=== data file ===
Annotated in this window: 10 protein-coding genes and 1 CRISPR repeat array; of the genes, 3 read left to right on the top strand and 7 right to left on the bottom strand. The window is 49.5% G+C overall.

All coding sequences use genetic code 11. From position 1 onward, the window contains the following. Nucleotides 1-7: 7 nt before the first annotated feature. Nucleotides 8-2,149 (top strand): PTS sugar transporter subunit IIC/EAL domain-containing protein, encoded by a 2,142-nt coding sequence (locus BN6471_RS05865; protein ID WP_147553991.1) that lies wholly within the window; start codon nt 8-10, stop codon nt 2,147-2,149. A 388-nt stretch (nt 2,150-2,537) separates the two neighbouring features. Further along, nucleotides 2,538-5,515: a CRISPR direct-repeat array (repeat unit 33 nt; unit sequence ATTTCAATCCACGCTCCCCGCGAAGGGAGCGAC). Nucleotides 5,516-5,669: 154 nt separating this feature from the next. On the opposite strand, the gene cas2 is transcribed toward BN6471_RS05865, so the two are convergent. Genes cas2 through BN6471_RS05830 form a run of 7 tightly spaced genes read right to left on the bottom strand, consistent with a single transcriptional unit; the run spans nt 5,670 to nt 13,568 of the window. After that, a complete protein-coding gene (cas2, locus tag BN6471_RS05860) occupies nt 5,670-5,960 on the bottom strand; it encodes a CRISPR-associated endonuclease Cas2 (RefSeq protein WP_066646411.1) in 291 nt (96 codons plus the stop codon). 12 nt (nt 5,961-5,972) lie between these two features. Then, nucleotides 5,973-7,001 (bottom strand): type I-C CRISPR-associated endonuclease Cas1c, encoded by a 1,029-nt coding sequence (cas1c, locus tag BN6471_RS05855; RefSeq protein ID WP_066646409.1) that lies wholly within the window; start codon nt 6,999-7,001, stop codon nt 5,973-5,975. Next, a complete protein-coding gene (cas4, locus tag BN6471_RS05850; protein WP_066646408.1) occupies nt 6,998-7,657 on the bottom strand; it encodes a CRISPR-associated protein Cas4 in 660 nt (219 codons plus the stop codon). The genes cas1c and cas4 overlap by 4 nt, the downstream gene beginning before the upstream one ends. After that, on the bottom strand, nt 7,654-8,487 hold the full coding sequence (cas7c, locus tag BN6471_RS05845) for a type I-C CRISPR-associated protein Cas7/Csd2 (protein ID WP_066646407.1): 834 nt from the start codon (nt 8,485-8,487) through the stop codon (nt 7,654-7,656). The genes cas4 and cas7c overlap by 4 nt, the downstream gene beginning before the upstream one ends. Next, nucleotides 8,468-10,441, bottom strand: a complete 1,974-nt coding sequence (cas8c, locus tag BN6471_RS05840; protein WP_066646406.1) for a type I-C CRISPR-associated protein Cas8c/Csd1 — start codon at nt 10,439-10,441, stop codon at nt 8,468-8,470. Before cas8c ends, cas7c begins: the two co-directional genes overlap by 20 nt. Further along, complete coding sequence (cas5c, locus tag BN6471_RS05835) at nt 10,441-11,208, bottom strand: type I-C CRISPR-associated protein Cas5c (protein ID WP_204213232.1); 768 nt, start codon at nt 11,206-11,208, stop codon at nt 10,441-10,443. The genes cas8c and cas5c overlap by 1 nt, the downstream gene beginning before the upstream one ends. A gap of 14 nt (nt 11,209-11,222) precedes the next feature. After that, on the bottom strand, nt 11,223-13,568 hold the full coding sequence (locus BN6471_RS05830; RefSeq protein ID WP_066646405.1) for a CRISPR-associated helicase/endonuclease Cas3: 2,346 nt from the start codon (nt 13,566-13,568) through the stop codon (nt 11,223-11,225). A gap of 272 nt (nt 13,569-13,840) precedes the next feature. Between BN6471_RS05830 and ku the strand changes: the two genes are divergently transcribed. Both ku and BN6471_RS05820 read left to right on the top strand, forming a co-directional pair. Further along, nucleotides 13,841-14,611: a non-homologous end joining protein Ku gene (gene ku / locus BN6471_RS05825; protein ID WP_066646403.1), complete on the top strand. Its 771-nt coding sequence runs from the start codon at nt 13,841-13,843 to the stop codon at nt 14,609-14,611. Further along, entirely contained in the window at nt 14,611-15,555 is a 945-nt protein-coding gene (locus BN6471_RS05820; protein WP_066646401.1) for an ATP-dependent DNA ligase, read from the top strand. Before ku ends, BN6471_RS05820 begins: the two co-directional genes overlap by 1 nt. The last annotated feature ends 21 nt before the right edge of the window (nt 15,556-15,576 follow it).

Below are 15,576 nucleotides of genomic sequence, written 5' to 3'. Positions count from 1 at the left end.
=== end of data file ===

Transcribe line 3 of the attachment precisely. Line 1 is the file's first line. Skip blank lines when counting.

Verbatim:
Below are 15,576 nucleotides of genomic sequence, written 5' to 3'. Positions count from 1 at the left end.